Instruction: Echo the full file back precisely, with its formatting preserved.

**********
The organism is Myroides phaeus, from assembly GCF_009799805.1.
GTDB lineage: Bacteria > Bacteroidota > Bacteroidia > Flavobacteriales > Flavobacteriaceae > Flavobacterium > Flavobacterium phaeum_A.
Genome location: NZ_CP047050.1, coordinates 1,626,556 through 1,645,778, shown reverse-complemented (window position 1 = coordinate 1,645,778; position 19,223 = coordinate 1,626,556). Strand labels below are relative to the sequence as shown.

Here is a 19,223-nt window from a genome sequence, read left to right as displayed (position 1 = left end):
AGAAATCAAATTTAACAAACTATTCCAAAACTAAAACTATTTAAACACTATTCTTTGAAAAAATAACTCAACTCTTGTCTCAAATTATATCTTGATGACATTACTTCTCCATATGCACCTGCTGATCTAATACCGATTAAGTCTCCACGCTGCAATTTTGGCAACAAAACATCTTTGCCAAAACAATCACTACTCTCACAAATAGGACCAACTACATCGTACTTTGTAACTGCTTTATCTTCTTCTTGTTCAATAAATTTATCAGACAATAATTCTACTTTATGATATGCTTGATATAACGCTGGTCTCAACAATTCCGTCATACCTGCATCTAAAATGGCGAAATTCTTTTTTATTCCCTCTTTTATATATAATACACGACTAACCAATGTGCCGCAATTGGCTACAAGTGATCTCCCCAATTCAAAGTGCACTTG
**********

The organism is Myroides phaeus, from assembly GCF_009799805.1.
GTDB lineage: Bacteria > Bacteroidota > Bacteroidia > Flavobacteriales > Flavobacteriaceae > Flavobacterium > Flavobacterium phaeum_A.
Genome location: NZ_CP047050.1, coordinates 1,626,556 through 1,645,778, shown reverse-complemented (window position 1 = coordinate 1,645,778; position 19,223 = coordinate 1,626,556). Strand labels below are relative to the sequence as shown.

Here is a 19,223-nt window from a genome sequence, read left to right as displayed (position 1 = left end):
AGAAATCAAATTTAACAAACTATTCCAAAACTAAAACTATTTAAACACTATTCTTTGAAAAAATAACTCAACTCTTGTCTCAAATTATATCTTGATGACATTACTTCTCCATATGCACCTGCTGATCTAATACCGATTAAGTCTCCACGCTGCAATTTTGGCAACAAAACATCTTTGCCAAAACAATCACTACTCTCACAAATAGGACCAACTACATCGTACTTTGTAACTGCTTTATCTTCTTCTTGTTCAATAAATTTATCAGACAATAATTCTACTTTATGATATGCTTGATATAACGCTGGTCTCAACAATTCCGTCATACCTGCATCTAAAATGGCGAAATTCTTTTTTATTCCCTCTTTTATATATAATACACGACTAACCAATGTGCCGCAATTGGCTACAAGTGATCTCCCCAATTCAAAGTGCACTTG